This link says that the requesting server creates the public-private key pair and sends the public key to the CA inside the CSR. However, DigiCert says:

The CSR is submitted to a Certificate Authority (CA) which uses it to create a public key to match the private key without compromising the key itself.

I'm confused. Why would the CA create the public key when it receives it in the CSR?


The former is correct, as verified by RFC 2986: PKCS #10: Certification Request Syntax Specification:

The process by which a certification request is constructed involves
   the following steps:

        1. A CertificationRequestInfo value containing a subject
           distinguished name, a subject public key, and optionally a
           set of attributes is constructed by an entity requesting

        2. The CertificationRequestInfo value is signed with the subject
           entity's private key.  (See Section 4.2.)

        3. The CertificationRequestInfo value, a signature algorithm
           identifier, and the entity's signature are collected together
           into a CertificationRequest value, defined below.

Paraphrasing: the public key of the subject (the requester of a certificate) is included verbatim in the CSR. It is not "computed" by the CA, but it is used to verify the signature of the CSR (to ensure that it was indeed requested by the holder of the key pair and not tampered with).

As for the DigiCert article: it goes on to state:

the SSL certificate itself is sometimes referred to as "the public key."

This would explain their use of "public key" instead of "certificate". As you noticed, this only brings confusion to an article supposed to explain the use of key pairs.

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  • When a digital signing certificate is requested by a person for signing documents, is the same process followed, or is the private-public key generated via a blind process by the CA and then both are mailed to the requesting person? I ask this because ordinary people aren't likely to know how to generate a public-private key pair (maybe a CA-approved software helps them?) – Daud Jul 7 at 13:04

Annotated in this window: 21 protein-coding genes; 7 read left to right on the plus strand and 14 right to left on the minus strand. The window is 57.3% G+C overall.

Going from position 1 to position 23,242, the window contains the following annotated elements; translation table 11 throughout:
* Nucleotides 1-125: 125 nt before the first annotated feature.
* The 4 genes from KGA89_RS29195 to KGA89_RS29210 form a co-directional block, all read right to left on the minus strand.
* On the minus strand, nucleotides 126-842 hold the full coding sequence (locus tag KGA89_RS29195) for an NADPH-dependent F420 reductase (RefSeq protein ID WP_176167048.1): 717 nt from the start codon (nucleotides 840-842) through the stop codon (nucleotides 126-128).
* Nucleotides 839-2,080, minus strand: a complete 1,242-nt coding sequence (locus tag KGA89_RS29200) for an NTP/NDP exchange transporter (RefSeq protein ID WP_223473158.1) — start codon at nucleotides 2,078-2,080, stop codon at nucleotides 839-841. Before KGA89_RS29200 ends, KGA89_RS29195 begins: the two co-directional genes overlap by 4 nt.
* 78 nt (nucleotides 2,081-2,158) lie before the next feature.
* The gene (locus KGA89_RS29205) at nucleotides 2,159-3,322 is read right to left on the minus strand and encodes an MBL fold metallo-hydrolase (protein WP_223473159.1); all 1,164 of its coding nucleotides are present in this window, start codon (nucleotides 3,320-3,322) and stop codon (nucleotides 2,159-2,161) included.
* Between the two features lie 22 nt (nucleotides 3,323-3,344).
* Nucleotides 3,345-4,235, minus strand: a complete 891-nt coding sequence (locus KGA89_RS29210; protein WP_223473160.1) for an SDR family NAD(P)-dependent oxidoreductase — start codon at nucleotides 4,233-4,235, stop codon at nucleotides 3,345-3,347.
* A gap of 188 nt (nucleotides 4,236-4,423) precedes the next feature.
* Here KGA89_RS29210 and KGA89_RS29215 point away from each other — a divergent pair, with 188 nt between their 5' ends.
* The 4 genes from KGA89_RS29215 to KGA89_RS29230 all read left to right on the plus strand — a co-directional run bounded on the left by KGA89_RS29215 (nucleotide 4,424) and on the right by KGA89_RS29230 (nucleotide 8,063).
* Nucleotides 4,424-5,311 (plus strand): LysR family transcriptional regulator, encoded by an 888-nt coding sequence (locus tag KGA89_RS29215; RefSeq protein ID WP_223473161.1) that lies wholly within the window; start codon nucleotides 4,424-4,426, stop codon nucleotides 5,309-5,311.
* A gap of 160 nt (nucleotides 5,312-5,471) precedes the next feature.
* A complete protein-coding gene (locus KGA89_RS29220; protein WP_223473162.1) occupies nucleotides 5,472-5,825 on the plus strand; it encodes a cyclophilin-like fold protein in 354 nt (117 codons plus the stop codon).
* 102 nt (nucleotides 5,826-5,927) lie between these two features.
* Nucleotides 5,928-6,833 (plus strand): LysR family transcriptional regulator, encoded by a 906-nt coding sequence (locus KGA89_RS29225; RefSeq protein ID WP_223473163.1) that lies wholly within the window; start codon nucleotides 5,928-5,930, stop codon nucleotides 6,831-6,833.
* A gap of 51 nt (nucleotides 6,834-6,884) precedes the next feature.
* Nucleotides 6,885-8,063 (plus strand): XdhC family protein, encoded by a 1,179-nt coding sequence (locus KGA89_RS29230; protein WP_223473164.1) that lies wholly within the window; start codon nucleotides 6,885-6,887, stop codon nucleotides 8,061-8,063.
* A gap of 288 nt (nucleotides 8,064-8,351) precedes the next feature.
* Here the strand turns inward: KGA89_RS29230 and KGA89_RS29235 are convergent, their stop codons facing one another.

• 1
    The same process is followed, ideally with clear instructions to generate your own key pair. The reason for this is to ensure that only the owner of the private key ever has access to it. Some CAs will generate a keypair for you and let you download the private key but this is not recommended. – Marc Jul 7 at 13:08
  • Most user-friendly OSes include a fairly clicky way to generate a CSR: Windows' certificate manager or macOS' Keychain Access, mainstream Linux distributions run GNOME which has Seahorse. – Ginnungagap Jul 7 at 13:36

This sentence is technically correct, but confusing. The CSR contains the public key. The CA does “create” a public key as an intermediate step in generating the certificate, but all it does is to copy it from the CSR, and then embed it in the certificate.

It's true that the knowledge of the public key doesn't compromise the private key, but the CA never had access to the private key in the first place. The role of the CA and the fact that the public key can be used to “match the private key without compromising the key itself” are not directly related.

What happens is:

  • The requesting server generates a private key and doesn't reveal it to anybody.
  • The server calculates the public key for this private key. It can let everybody know the public key, because it's impossible to recover the private key from the public key.
  • The public key is not very useful on its own, because it's just a number (or a bunch of numbers). It's only useful if it's associated with an identity such as a domain name. So the server wants the certificate authority to generate a certificate, which essentially says “www.example.com has the public key 1234, signed, the CA”.
  • The server creates a certificate signing request (CSR), which essentially says “hey CA, my name is www.example.com and my public key is 1234, signed, 1234”. The signature mathematically guarantees that only the holder of the private key could create this CSR.
  • The CA verifies through some other means that www.example.com has the public key 1234. If it's satisfied, it generates the certificate. Only the CA can generate a certificate because it's signed by the CA's private key.
  • When the server wants to communicate with someone and prove that it's www.example.com, it sends the certificate, and signs its message with the private key. The other party verifies that the certificate is valid, which it can do because it knows the CA's public key. The other party also verifies that the signature of the message is correct given the public key contained in the certificate. Since the other party trusts the CA, it is satisfied that the message was signed by www.example.com.
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